ARENA’s new large-scale solar energy program announced last week represents an outstanding success: A$92 million of ARENA funding has leveraged A$1 billion of investment to construct 0.5 gigawatts of solar farm capacity in three states. Another A$100 million to bring the total capacity to 1GW would give this nascent industry a great start.

Solar PV and wind now constitute virtually all new generation capacity in Australia and half of new generation capacity worldwide. They are being installed at more than 100 times the rate of the other non-hydro renewables because of their lower cost, and are growing much faster.

Soon PV and wind will constitute more than half of annual generation in many states and regions, and so attention has to be paid to managing their variability. Options include detailed integration studies, demand management, mass storage (using both the 99% market leader pumped hydro and the newcomer, batteries), and high voltage powerlines to move energy between regions – all of which will benefit from ARENA support.

It is time for all politicians to recognise that the faster we move to renewable energy, the cheaper it will be to cut emissions and adapt to climate change. ARENA has an important role to play in a rapid and sustained shift to renewable energy – and we look forward to a doubling of ARENA funding before the next election.


Andrew Blakers will be online from 9.30-10am AEST on Thursday September 15. Leave him a question in the comments below.

The Conversation

Andrew Blakers, Professor of Engineering, Australian National University and Richard Corkish, Solar-photovoltaic researcher, UNSW Australia

This article was originally published on The Conversation. Read the original article.

Australian Renewable Energy Agency saved but with reduced funding – experts react


Michael Hopkin, The Conversation

The Australian Renewable Energy Agency (ARENA) has been granted a funding lifeline of A$800 million over the next five years, after the federal government and opposition came to an agreement that will save the agency.

ARENA had faced being wound down as a result of the government’s earlier proposal to strip A$1.3 billion from the agency. This was part of a wider package of measures designed to save the federal budget more than A$6 billion.

Renewable energy researchers had reacted with dismay to that proposal. An open letter to the government in defence of the agency attracted 190 signatures.

Below, our experts react to the news.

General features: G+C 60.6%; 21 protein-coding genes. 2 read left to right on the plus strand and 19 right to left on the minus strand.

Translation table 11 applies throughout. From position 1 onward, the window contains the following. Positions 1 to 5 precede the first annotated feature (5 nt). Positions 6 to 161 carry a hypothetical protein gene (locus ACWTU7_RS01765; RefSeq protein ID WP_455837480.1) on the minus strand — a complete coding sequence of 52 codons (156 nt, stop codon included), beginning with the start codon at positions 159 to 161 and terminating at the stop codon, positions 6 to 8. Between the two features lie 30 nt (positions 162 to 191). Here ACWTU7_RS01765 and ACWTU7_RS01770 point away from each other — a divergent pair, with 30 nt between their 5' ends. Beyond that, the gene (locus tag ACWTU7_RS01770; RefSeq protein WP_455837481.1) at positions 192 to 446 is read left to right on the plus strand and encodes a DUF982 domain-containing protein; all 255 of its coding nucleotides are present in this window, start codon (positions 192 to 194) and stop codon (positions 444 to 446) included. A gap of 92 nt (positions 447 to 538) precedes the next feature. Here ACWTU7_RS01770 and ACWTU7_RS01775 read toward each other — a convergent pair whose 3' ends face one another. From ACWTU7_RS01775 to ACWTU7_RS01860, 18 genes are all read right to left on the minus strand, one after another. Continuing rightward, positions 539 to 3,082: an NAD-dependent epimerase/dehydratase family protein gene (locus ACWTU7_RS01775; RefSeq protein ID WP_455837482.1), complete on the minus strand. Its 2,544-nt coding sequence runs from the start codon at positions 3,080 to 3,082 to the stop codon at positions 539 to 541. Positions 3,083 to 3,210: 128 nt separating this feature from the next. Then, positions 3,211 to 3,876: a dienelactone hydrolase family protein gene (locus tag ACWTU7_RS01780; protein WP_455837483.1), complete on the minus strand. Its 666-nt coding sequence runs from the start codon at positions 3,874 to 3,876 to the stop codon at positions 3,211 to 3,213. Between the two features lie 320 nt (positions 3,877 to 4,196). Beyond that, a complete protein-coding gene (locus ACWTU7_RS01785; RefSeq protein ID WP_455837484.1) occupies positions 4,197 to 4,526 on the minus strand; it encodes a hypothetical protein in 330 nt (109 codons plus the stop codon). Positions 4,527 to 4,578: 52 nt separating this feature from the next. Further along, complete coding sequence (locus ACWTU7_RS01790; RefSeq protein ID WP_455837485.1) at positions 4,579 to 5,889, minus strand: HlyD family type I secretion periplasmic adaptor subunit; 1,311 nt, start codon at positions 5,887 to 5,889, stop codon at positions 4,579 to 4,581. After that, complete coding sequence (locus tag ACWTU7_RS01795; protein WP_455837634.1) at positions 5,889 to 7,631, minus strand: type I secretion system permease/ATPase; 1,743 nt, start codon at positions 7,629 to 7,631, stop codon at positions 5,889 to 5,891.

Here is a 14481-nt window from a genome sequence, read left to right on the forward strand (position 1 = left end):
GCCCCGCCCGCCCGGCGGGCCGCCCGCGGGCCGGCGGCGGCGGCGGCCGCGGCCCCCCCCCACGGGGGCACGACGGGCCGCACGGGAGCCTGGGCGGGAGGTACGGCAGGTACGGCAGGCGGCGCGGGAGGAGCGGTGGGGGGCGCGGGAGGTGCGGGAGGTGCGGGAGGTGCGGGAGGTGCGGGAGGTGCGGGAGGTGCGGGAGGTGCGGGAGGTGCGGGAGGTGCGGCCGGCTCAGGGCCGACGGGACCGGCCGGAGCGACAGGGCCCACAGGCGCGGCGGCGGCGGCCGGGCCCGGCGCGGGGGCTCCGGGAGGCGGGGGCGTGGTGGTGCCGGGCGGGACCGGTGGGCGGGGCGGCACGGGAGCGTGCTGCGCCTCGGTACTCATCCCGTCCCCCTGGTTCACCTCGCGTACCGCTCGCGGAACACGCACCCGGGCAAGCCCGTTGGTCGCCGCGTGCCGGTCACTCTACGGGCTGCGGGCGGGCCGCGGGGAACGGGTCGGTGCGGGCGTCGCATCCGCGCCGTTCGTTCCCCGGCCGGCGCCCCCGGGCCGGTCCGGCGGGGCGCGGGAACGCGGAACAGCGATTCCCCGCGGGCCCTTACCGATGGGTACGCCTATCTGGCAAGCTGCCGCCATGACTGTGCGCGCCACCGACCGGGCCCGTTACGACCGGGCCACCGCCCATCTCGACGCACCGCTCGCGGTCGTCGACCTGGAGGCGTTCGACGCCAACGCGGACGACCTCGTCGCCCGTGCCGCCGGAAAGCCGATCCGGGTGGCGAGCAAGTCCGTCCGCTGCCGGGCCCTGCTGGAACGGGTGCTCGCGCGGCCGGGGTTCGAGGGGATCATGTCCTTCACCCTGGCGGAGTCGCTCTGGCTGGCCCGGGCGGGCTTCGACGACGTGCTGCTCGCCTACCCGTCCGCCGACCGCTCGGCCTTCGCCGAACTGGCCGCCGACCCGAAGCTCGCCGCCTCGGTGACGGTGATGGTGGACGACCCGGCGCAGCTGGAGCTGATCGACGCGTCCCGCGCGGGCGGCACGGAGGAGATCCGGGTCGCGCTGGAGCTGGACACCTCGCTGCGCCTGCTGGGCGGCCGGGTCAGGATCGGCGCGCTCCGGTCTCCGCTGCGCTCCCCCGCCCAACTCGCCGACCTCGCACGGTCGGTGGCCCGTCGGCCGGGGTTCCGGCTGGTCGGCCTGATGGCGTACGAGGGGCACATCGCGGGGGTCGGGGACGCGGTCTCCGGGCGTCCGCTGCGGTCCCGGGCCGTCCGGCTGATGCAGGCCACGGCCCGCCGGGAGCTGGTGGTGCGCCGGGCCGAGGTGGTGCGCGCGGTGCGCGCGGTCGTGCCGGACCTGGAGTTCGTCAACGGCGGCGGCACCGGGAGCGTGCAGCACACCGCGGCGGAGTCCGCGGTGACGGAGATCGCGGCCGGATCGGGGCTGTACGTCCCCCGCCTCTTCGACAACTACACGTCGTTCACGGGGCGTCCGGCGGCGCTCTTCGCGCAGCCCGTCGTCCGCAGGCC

Nicky Ison, Senior Research Consultant, Institute for Sustainable Futures, University of Technology Sydney

Today the Coalition government and the Labor Party struck a deal to:

  • slash half-a-billion dollars from the Australian Renewable Energy Agency; and

  • save the Australian Renewable Energy Agency (ARENA).

These statements seem like a contradiction, but both are true. However, it is also true that the need to save ARENA exists because of the Coalition government’s efforts over the past three years to dismantle Australia’s renewable energy policy.

If the benchmark is that we keep our existing renewable energy institutions, today was a win. However, if the benchmark is that we have institutions and policies that have sufficient funding and scope to tackle the policy challenges of climate change, our changing energy system and driving innovation, then today was a loss.

Andrew Blakers, Professor of Engineering, Australian National University

The Australian research community is pleased that the government’s proposal to debilitate ARENA by removing A$1.3 billion and ending its granting function will not go ahead. At the same time, we are disappointed that yet again ARENA is subject to huge funding cuts.

The fastest and surest way to reduce greenhouse gas emissions is to accelerate the introduction of renewable energy into the electricity system. ARENA has focused heavily in this area (among others), covering the full gamut from support for early-stage research, through grants to young renewable energy companies, to acceleration of deployment of large-scale solar photovoltaic systems.

ARENA will need to heavily prune its activities to cope with a A$500 million budget cut. We look forward to restoration of ARENA funding, and to a concerted effort at the national level to move rapidly to 50-100% renewable electricity.